There’s probably a big difference between the career you imagined and the reality of your career. Are you satisfied with your potential retirement? Will it support you and your family as you’d imagined? You have a some options in the form of cutting expenses and adding additional income. Fortunately, you already have the skill set to be an entrepreneur to bolster your retirement fund.

Does This Sound Familiar?Entrepreneur

Growing up the career script was pretty easy to follow:

  • Go to college and get good grades
  • Go to grad school and find where you fit
  • Secure the best corporate position you could get to develop a career path
  • Work very hard and stay on the path
  • Assume your job is safe and plan accordingly

You presumed that as a responsible person you would build value for your employer.  This ultimate value was the reason the employer made the original investment in you. Your employer would keep you for many years. Hard work and loyalty would bring rewards.

Getting recruited out of a good business or grad school was appealing to you.  The money was quite good.  It was certainly better money than if you had stopped with only an undergraduate degree.  The extra expense was nominal and you separated yourself from the pack of those unwilling to make the effort.

What The Employer Is Thinking

Hiring is a bit of a crapshoot for an employer.  He is never sure who the superstar employee will be when recruited.  The corporate employer takes this risk and locks in the potential to extract future vale.  This equation worked and universities thrived at feeding the recruiting machines in the corporate world.

In any given year the top recruiting jobs could have been in investment banking, consulting, technology applications, legal specialties, or other niches.  There always seemed to be good demand, except in the off year when there was a severe contraction.

This trade between the corporation doing the hiring and the B school and other graduates worked well for 2 1/2 decades or so— the 80’s, 90’s and early 2000’s.  While there were recessions and market dislocations, the model worked and stayed intact.  Sure, many people opted out to try something entrepreneurial but few were really forced out.

Through a confluence of events the Great Financial Crisis has ended this.  Globalization, regulation, and technological innovation are all cited as potential drivers of the change.

It doesn’t matter.  Executives in their 40’s and 50’s are in the latter parts of their careers and now have a new reality.  They have families to support and retirements to fund.

So there is a huge disconnect from their new current path to the retirement they dreamed of.  They may be funding only current expenses and not saving.  Many are going backwards and living beyond their means.  What’s worse is that jobs are much less certain these days and there is little hope of seeing compensation go back to pre-GFC levels.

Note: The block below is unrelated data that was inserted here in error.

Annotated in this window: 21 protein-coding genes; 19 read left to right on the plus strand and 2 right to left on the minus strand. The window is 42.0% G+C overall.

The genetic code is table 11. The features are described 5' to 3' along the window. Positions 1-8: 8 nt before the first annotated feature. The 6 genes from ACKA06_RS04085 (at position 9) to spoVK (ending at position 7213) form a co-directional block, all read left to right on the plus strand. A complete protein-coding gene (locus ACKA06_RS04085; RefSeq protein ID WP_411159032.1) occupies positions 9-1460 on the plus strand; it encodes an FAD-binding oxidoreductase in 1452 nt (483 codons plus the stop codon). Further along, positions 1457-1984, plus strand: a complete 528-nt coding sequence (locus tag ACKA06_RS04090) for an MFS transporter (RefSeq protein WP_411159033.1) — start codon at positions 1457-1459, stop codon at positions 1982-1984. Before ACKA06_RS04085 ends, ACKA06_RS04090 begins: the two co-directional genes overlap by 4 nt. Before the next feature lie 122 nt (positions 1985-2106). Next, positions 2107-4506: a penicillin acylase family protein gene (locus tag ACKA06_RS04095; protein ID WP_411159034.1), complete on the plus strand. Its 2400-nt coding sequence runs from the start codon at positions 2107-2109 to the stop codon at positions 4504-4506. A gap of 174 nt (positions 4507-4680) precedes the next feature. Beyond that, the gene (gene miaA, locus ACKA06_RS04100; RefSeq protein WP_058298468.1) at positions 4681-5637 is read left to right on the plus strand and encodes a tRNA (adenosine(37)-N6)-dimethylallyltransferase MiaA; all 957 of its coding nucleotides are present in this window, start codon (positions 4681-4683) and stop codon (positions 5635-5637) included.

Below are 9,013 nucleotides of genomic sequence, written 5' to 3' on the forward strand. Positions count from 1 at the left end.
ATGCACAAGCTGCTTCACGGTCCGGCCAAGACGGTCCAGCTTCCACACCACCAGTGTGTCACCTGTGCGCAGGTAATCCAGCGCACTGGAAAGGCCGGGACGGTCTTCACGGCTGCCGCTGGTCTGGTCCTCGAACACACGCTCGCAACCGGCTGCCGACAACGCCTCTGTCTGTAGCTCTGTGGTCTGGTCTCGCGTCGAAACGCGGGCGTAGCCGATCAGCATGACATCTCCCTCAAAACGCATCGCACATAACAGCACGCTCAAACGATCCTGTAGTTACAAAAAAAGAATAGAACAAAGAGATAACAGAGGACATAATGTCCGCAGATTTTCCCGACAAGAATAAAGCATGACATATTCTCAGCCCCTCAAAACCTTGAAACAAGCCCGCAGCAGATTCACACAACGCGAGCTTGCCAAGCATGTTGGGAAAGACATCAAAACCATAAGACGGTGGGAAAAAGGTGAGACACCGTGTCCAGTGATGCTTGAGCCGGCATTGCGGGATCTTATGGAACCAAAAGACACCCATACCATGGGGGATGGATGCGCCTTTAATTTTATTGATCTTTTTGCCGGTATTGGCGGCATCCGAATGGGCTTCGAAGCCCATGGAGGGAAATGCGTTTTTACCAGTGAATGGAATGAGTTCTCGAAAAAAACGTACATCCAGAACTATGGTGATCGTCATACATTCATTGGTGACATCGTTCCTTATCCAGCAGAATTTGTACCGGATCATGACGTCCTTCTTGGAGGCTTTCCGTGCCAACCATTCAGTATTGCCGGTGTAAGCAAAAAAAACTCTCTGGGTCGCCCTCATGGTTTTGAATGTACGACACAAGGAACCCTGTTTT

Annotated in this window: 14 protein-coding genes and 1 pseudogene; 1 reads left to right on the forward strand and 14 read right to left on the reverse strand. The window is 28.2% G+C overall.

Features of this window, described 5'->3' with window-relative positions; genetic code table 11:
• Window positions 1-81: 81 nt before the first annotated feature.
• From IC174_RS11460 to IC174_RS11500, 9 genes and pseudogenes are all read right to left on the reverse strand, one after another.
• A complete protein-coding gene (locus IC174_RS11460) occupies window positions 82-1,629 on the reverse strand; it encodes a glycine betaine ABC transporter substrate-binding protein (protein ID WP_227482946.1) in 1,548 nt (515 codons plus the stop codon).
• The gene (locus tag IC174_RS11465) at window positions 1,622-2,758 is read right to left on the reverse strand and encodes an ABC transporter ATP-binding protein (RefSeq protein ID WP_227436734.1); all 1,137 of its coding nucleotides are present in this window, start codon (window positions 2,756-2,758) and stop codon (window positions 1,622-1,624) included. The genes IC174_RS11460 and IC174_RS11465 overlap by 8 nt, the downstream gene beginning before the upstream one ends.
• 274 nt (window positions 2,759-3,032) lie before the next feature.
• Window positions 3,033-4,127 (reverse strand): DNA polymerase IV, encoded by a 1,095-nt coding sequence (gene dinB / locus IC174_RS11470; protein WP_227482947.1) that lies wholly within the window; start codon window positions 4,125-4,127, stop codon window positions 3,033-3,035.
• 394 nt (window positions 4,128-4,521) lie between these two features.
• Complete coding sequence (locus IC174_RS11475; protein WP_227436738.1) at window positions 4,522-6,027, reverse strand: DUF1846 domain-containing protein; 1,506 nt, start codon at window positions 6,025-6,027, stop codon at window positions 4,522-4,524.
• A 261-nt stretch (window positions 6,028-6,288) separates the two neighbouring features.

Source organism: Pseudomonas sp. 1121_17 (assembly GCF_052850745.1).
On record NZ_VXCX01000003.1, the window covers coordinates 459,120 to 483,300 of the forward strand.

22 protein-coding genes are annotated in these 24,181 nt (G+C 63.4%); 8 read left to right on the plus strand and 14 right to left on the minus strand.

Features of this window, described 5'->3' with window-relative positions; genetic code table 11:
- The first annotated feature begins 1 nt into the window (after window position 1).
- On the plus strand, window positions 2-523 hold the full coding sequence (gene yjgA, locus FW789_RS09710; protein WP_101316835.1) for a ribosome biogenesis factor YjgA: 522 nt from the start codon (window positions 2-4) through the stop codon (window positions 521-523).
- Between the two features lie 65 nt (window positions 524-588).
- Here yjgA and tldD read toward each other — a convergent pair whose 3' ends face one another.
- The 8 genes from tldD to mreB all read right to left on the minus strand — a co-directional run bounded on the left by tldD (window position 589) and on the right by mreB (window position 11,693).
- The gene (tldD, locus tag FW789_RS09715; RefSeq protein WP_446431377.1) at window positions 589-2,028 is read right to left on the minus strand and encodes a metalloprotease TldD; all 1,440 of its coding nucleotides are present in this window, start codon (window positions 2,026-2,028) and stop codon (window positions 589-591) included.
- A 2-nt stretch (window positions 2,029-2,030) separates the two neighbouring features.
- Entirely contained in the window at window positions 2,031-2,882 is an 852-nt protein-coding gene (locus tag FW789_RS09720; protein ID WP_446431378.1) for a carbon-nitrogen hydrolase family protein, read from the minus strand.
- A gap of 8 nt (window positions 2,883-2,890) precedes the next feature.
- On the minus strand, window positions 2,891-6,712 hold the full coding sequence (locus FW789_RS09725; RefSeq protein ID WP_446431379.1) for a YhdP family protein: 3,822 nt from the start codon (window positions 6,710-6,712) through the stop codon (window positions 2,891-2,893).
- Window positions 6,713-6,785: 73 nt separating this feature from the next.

This is the new reality for those who bought into the script above coming out of college.

The good news is your ability to be an entrepreneur with the existing skills you have can help you get to the retirement you want.

You Have the Skillset to be an Entrepreneur

The skill set of any senior executive has been very narrowly focused to fit their organization role.  Specialists are always in demand until they are not.  But this isn’t their whole potential.  It’s what has served them well to reach what they have achieved in a corporate setting.  Talented corporate executives can easily adapt to and learn new technologies and have a huge benefit.

What I mean is “They have been there and done that!”

Let me explain with an observation.

Podcasting has become so popular that I have heard that 40- 50 million people regularly listen.  I’m one of the real junkies.  I like business and technology topics and am not so interested in the arts or entertainment.  Most podcasters are guys (there are very few women) in their 20’s and 30’.

The news flash is that the 20 and 30-year-old podcasters may have great technology skills but they have very little real world experience.  My guess is they have had to forge their way without the corporate training because of the GFC.  It’s kind of like the blind leading the blind in some ways.

There is a HUGE Opportunity For Seasoned Executives

Here are just a few topics from my favorite podcasts  (no kidding):

  • How to hold a meeting (1:1 or group).
  • How to conduct a year-end review of your business.
  • 10 tips to make the most out of conferences and events.
  • The anatomy of a perfect business.
  • A proven strategy to income next year.
  • Should I cut bait on this business?

Any executive with 15 years experience could probably speak to all of these topics.  I know many folks that would absolutely crush several of these, as this is their true gift. My point is that to a 40 or 50-year-old executive this is easy stuff.

Using Your Skill Set and Your Ability to Leverage it to be an Entrepreneur

 If  you find yourself struggling with a new career reality you need to think outside the box.  Change things fast if you have negative cash flow.  If you aren’t on a path for retirement you need to get on one.  It’s time to make a plan. My prescription for a corporate executive who is stuck is to:

  • Reduce expenses radically
  • Develop some alternative income sources
  • Plan relentlessly for the outcome you want

This is a difficult time to be a senior corporate executive.  The new reality is not a good one and the economy is late in an expansion.  Holding a job is tough and advancing is tougher.  This isn’t likely to change.  The really good news is there is a path that can lead you to the retirement you thought you were going to have.

If you enjoyed this article and would like some outside-the-box help with your retirement our No Nest Egg Retirement Membership Community can help.

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